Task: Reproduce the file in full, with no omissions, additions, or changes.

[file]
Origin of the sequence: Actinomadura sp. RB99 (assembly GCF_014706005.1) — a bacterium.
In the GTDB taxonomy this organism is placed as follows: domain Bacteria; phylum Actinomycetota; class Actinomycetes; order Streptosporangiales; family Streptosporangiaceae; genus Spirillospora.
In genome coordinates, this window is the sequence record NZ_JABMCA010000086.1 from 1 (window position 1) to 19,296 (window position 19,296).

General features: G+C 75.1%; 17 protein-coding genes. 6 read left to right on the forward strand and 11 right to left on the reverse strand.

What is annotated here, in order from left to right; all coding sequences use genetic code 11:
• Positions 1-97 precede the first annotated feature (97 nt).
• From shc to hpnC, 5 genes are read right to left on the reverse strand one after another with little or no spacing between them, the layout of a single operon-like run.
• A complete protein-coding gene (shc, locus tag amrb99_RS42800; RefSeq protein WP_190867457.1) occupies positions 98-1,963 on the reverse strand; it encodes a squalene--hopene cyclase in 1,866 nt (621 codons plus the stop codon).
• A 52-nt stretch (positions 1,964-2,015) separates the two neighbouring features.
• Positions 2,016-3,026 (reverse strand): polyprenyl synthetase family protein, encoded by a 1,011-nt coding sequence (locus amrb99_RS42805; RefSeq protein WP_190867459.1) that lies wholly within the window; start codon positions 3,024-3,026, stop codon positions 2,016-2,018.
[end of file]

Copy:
Origin of the sequence: Actinomadura sp. RB99 (assembly GCF_014706005.1) — a bacterium.
In the GTDB taxonomy this organism is placed as follows: domain Bacteria; phylum Actinomycetota; class Actinomycetes; order Streptosporangiales; family Streptosporangiaceae; genus Spirillospora.
In genome coordinates, this window is the sequence record NZ_JABMCA010000086.1 from 1 (window position 1) to 19,296 (window position 19,296).

General features: G+C 75.1%; 17 protein-coding genes. 6 read left to right on the forward strand and 11 right to left on the reverse strand.

What is annotated here, in order from left to right; all coding sequences use genetic code 11:
• Positions 1-97 precede the first annotated feature (97 nt).
• From shc to hpnC, 5 genes are read right to left on the reverse strand one after another with little or no spacing between them, the layout of a single operon-like run.
• A complete protein-coding gene (shc, locus tag amrb99_RS42800; RefSeq protein WP_190867457.1) occupies positions 98-1,963 on the reverse strand; it encodes a squalene--hopene cyclase in 1,866 nt (621 codons plus the stop codon).
• A 52-nt stretch (positions 1,964-2,015) separates the two neighbouring features.
• Positions 2,016-3,026 (reverse strand): polyprenyl synthetase family protein, encoded by a 1,011-nt coding sequence (locus amrb99_RS42805; RefSeq protein WP_190867459.1) that lies wholly within the window; start codon positions 3,024-3,026, stop codon positions 2,016-2,018.